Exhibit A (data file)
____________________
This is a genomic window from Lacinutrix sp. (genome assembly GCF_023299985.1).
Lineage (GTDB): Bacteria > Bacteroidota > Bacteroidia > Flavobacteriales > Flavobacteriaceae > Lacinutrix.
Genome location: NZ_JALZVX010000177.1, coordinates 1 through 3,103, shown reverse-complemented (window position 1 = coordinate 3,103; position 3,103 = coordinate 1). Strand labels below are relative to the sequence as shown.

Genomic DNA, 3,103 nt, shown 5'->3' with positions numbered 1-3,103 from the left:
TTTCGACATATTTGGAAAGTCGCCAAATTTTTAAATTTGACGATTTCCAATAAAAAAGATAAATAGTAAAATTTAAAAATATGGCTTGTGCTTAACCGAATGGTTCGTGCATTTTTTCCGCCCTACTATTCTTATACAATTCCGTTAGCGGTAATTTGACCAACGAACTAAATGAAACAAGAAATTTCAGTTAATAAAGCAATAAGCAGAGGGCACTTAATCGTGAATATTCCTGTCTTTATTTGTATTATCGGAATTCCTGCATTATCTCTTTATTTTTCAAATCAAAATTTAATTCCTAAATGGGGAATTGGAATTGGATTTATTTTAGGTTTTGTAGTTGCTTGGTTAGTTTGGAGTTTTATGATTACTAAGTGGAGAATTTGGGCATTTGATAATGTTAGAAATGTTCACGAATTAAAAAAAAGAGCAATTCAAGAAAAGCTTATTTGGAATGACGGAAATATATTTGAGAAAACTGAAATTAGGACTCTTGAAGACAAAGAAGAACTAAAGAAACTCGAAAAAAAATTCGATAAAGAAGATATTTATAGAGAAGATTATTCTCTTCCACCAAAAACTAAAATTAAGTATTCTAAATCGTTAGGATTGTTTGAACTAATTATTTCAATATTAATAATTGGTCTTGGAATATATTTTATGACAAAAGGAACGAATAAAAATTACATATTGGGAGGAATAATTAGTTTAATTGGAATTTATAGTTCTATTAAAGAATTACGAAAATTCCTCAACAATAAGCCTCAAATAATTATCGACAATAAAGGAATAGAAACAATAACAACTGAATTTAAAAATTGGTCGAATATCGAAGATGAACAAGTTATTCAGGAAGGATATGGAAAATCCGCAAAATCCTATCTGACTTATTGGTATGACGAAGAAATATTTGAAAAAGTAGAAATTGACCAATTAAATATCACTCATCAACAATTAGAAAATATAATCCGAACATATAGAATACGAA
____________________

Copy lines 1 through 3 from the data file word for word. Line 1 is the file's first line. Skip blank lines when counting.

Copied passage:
This is a genomic window from Lacinutrix sp. (genome assembly GCF_023299985.1).
Lineage (GTDB): Bacteria > Bacteroidota > Bacteroidia > Flavobacteriales > Flavobacteriaceae > Lacinutrix.
Genome location: NZ_JALZVX010000177.1, coordinates 1 through 3,103, shown reverse-complemented (window position 1 = coordinate 3,103; position 3,103 = coordinate 1). Strand labels below are relative to the sequence as shown.